A writer/director whose light, urbane sensibility launched him to the forefront of the American independent filmmaking movement of the '90s, Whit Stillman was born in New York City in 1952. The son of a member of John F. Kennedy's Presidential administration and an impoverished debutante, he was raised in the upstate New York area of Cornwall, and later attended Harvard University, where he wrote humor pieces for the college daily. Upon graduating in 1973, Stillman relocated to Manhattan and began working as a journalist. While in Spain in 1980 for his wedding, he met a group of film producers and attempted to convince them that he could sell their movies to Spanish-language cable television stations in the U.S. The producers ultimately agreed, and Stillman spent the next several years as an international sales agent for Spanish filmmakers including Fernando Trueba and Fernando Colomo. He also occasionally appeared in motion pictures, including Trueba's 1982 work Sal Gorda and Colomo's 1984 effort La Linea del Cielo.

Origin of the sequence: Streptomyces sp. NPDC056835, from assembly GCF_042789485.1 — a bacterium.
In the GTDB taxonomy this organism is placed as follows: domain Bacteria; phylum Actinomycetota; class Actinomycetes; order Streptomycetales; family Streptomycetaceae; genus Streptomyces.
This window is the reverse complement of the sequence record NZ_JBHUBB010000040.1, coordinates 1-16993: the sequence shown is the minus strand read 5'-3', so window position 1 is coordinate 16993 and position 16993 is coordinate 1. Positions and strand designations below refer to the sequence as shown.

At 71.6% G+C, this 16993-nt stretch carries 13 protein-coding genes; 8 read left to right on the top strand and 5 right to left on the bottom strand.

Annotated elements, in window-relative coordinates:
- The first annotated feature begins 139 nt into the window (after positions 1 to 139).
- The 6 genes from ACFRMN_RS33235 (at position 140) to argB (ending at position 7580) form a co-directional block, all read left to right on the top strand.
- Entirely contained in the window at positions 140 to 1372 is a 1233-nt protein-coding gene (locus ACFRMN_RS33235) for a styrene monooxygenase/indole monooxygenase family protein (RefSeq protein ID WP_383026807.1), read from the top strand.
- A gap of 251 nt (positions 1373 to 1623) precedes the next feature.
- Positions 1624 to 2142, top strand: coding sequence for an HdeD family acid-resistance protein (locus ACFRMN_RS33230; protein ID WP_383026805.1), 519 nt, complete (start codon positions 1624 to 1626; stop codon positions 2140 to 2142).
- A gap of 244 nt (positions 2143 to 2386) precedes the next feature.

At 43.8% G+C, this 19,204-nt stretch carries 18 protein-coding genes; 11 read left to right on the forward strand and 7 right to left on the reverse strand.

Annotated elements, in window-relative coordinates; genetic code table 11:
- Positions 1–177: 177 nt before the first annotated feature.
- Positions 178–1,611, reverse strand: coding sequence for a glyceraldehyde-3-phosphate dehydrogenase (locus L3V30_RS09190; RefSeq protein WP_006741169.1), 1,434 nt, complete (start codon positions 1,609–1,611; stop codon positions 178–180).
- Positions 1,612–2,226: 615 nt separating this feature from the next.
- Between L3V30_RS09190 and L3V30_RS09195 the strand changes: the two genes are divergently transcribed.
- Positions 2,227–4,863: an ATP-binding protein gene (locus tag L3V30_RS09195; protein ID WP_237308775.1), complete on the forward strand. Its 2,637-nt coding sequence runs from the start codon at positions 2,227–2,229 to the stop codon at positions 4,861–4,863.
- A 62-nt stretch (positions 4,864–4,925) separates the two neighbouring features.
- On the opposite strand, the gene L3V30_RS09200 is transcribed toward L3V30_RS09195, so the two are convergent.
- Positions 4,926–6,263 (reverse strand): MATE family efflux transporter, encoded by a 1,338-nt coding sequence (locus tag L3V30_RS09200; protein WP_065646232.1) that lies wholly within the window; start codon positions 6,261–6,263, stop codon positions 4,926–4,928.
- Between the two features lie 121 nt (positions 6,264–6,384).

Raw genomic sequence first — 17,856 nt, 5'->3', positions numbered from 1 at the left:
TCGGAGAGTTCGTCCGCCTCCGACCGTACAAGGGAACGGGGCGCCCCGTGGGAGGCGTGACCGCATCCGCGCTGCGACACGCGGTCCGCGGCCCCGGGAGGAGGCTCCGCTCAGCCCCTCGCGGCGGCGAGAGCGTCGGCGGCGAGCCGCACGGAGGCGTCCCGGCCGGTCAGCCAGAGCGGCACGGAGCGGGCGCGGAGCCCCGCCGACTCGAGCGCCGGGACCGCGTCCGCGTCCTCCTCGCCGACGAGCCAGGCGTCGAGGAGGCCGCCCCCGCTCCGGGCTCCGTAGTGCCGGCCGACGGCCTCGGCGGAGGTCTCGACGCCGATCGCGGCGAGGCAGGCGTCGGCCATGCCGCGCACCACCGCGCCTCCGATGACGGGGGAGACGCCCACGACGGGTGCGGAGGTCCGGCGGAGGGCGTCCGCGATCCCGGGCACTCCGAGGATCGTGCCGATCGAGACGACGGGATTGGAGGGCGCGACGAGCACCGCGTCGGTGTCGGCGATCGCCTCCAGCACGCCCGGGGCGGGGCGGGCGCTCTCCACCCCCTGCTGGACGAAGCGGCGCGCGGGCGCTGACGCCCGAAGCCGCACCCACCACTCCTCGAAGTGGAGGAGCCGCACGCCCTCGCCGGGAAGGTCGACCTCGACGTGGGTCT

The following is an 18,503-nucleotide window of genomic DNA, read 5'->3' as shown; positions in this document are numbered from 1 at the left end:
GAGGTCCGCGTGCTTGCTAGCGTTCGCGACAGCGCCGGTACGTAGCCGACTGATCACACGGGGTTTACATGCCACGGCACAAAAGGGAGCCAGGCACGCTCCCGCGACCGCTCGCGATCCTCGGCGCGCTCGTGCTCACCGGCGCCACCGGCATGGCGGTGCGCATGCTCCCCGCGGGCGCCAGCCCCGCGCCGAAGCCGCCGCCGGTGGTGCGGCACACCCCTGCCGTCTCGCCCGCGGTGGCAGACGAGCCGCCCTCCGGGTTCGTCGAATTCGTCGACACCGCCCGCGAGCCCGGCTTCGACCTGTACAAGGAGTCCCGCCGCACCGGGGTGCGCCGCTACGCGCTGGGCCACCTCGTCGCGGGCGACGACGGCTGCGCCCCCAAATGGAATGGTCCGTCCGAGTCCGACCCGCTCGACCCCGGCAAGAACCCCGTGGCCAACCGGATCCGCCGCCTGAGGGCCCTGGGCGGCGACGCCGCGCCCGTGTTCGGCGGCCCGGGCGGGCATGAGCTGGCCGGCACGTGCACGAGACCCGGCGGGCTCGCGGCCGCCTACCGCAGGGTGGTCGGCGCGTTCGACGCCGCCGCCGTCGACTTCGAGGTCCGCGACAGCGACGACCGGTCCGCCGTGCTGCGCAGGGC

Upon returning to the U.S. in 1984, Stillman began working at an illustration agency. Over the course of the next four years, he spent much of his free time agonizing over the screenplay of Metropolitan, his debut film as a director. To finance the film, Stillman sold his Manhattan apartment for 50,000 dollars, securing the other 175,000 dollars necessary to complete the project from friends and relatives. A droll comedy of manners set in the crumbling New York debutante society of the late '80s, Metropolitan quickly established its creator as a unique voice in American cinema, a wry social ironist with a low-key comic style shunning easy comparison. Released in 1990, the film was a hit on the independent circuit, and its screenplay even netted Stillman an Academy Award nomination. Four years in the making, the follow-up, Barcelona, cemented the filmmaker's reputation. A clearly autobiographical tale about American cousins living in Spain at the height of anti-NATO sentiment, it starred Taylor Nichols and Christopher Eigeman, actors first glimpsed in Metropolitan. Eigeman was also visible in Stillman's next effort, 1998's The Last Days of Disco. Taking place somewhere between Metropolitan and Barcelona, it was both a celebration and elegy of the dwindling disco craze of the late '70s and early '80s.